Israel's benchmark index dropped Tuesday after topping 1,000 for the first time ever a day earlier. Bank Hapoalim Ltd. and Bank Leumi Le-Israel Ltd. paced declines after Deutsche Bank AG said it sees slowing growth for lenders.
The TA-25 Stock Index retreated 1.1 percent to 992.50 in Tel Aviv, as 21 stocks declined, three gained and one was unchanged. Investors bought and sold about NIS 1.73 billion in shares and convertibles.
Bank Hapoalim, Israel's largest lender, fell 2.7%, to NIS 20.16. Bank Leumi, the country's second-largest lender, dropped 2.2% to NIS 15.73.
While the banking environment isn't deteriorating, it is slowing in the medium-term, Michael Klahr, an analyst based in Tel Aviv, said in an report Tuesday. "Three years into this banking cycle, earnings growth, for which falling provisions had been a key driver, has naturally slowed," he said.
Migdal Insurance Holdings Ltd., Israel's biggest life insurer, dropped 3.4% to NIS 6.38. The shares declined after Assicurazioni Generali SpA, Italy's biggest insurer, said it had no plans to buy more shares in Migdal, denying speculation.
Paz Oil Co. fell 4.5% to NIS 396.20, its biggest one-day lost ever. The country's largest energy company, which bought a unit of Oil Refineries Ltd. in July, fell after the government sold off Oil Refineries at a valuation of $1.57b. Monday.
"People were expecting a higher valuation of close to $2b.," said Daniel Rapoport, an international sales trader at Leader & Co. in Tel Aviv. "People were buying Paz ahead of the valuation and are now bumping it back."
Retalix Ltd. added 1% to NIS 90.12. The maker of software for grocery chains and convenience stores will be sold by the middle of March to VeriFone Holdings Ltd. of the US, the Hebrew press reported Tuesday, without saying where it got the information. The two sides have agreed on a price, and only a small number of executives are party to the information, the report said.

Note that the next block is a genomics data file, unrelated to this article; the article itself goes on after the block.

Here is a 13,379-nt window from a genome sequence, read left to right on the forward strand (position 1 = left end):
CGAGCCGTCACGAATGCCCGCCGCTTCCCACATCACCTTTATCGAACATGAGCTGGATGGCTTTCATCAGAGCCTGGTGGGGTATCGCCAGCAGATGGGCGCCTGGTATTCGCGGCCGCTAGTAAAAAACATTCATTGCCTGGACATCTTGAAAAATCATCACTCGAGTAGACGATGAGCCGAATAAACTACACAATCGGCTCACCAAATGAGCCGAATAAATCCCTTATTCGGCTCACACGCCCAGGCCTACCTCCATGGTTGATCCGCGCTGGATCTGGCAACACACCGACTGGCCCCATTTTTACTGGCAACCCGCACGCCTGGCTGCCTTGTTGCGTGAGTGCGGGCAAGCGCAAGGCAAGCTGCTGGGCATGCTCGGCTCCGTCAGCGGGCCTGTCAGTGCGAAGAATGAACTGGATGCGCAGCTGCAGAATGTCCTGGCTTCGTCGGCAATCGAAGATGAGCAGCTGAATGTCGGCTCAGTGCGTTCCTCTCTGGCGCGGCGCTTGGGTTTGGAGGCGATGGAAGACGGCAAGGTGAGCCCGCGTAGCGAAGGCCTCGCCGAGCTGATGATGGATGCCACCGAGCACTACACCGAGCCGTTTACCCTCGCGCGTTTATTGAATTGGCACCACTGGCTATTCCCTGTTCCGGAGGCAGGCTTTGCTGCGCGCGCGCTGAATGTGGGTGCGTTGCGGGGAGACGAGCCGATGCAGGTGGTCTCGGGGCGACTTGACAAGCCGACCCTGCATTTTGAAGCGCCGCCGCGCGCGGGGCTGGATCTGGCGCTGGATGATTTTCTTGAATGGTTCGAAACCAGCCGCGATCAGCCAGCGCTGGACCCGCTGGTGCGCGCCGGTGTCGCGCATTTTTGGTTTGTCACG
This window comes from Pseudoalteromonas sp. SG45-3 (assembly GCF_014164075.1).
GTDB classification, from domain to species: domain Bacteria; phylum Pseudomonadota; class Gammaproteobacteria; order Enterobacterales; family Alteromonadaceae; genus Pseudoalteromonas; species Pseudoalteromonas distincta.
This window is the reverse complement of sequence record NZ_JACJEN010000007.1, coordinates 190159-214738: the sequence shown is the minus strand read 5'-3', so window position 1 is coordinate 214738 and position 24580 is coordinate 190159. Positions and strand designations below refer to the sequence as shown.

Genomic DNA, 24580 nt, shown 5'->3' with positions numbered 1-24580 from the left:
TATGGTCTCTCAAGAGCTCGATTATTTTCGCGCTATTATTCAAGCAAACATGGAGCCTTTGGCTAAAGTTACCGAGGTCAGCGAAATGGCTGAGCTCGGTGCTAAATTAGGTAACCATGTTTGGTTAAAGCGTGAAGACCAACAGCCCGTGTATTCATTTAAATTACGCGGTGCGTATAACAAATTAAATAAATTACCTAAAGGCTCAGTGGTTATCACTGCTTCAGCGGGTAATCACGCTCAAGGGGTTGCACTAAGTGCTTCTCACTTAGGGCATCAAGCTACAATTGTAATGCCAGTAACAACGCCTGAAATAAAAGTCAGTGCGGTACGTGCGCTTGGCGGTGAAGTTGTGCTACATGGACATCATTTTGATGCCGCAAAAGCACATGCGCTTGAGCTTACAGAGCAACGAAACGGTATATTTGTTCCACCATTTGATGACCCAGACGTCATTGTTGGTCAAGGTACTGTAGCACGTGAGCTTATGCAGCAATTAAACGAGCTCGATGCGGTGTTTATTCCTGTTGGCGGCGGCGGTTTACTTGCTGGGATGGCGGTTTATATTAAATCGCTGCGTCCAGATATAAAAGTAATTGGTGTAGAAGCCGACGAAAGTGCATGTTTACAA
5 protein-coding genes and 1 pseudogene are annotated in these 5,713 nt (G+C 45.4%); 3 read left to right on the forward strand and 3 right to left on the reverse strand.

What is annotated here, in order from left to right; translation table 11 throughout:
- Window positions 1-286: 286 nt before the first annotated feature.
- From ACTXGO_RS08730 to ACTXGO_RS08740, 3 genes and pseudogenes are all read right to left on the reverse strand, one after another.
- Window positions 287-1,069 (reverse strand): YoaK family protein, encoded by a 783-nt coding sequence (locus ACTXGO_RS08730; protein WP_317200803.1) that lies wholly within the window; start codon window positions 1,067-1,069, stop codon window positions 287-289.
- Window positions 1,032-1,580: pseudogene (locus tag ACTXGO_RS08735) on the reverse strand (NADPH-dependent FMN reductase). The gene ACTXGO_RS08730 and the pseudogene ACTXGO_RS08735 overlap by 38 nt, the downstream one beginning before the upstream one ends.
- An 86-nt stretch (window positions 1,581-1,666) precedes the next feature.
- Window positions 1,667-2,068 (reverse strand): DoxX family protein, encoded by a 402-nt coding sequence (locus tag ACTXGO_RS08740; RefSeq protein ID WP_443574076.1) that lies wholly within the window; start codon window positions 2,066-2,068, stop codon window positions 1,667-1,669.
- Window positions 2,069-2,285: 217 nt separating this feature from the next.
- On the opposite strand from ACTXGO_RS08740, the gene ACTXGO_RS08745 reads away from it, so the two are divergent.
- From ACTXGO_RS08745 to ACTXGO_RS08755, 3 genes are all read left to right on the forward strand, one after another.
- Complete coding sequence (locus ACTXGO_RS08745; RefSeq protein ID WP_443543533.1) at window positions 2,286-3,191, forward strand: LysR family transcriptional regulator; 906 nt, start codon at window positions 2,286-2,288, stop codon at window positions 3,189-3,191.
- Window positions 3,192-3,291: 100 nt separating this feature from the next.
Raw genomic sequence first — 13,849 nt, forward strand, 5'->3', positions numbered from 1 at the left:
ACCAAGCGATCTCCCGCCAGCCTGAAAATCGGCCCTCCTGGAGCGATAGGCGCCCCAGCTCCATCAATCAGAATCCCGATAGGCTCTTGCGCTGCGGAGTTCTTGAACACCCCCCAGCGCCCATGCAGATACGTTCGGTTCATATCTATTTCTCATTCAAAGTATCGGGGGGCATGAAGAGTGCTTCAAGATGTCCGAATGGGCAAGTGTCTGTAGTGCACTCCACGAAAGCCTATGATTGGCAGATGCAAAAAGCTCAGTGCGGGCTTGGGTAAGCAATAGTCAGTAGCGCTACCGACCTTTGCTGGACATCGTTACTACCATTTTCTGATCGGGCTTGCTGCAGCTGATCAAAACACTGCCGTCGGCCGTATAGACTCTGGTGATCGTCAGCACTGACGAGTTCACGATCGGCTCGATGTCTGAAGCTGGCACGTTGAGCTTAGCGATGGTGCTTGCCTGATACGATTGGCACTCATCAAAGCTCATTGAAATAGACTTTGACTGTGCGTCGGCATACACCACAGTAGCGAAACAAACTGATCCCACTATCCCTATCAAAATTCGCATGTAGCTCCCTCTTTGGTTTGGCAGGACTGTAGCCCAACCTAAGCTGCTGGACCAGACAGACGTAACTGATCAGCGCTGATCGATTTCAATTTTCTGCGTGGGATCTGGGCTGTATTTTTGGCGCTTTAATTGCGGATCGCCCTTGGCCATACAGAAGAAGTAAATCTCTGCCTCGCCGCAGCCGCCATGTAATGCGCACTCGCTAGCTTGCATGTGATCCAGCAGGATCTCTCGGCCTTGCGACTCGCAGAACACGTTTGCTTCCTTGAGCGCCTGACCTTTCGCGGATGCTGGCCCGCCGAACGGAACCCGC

US stocks turned higher, sending the Dow Jones Industrial Average to a record high, as a big drop in crude oil prices, along with merger news and upbeat results from Wal-Mart Stores Inc., helped lift overall sentiment, offsetting disappointing earnings from Home Depot Inc.
After falling by as much as 60 points earlier, the Dow Jones Industrial Average was up 6 points at 12,774, just off a new record high of 12,782 in midday trade.
In afternoon trade in New York, the S&P 500 Index rose 0.16% to 1,457.76 and the Nasdaq Composite Index was up 0.42% to 2,506.53
Stocks dropped from a six-year high after Danish brewer Carlsberg A/S said profit growth will slow and Verbund and Clariant AG reported earnings that missed analysts' estimates.
The Stoxx 600 lost 0.3% to 380.99 in London, falling from the highest level since November 2000. The Stoxx 50 slid 0.3% and the Euro Stoxx 50, a measure for the 13 nations sharing the euro, slipped 0.4%.
National benchmarks fell in 14 of the 18 western European markets. France's CAC 40 lost 0.5%. The UK FTSE 100 retreated 0.5% to 6,412.30 and Germany's DAX decreased 0.1%.
Steelmaker stocks rose, led by Nippon Steel Corp. and Posco, on speculation more companies will get involved in mergers and acquisitions.
The Morgan Stanley Capital International Asia-Pacific Index lost 0.2% to 146.72 in late trade Tuesday in Tokyo, after gaining 0.2%. Japan's Topix index climbed 0.2%, while the Nikkei 225 Stock Average closed little changed at 17,939.12.
The dollar rose against the yen early Tuesday, on growing expectations that interest rates in Japan will remain at very low levels even if the Bank of Japan decides to lift borrowing costs later this week.
In early New York trading, the euro stood at $1.3143, compared with $1.3142 late Monday. The dollar was quoted at 120.20 yen, compared with 119.46 yen.
The British pound traded at $1.9524, compared with $1.9497. The dollar changed hands at 1.2366 Swiss francs, compared with 1.2331 francs. The euro fetched 157.95 yen, compared with 157.01 yen.
Crude oil fell below $58 a barrel as warmer weather moved into the eastern US and Europe, curbing heating-fuel consumption.
Crude oil for March delivery fell 2.9% to $57.70 a barrel in late Tuesday morning trade on the New York Mercantile Exchange. The March contract expired Tuesday. The more-active April contract declined 2.9% to $58.12 a barrel.
Gold fell the most in two weeks in New York as a gain in the value of the dollar reduced the appeal of the precious metal.
Gold futures for April delivery fell 1.7% to $661.40 an ounce on the Comex division of the New York Mercantile Exchange.
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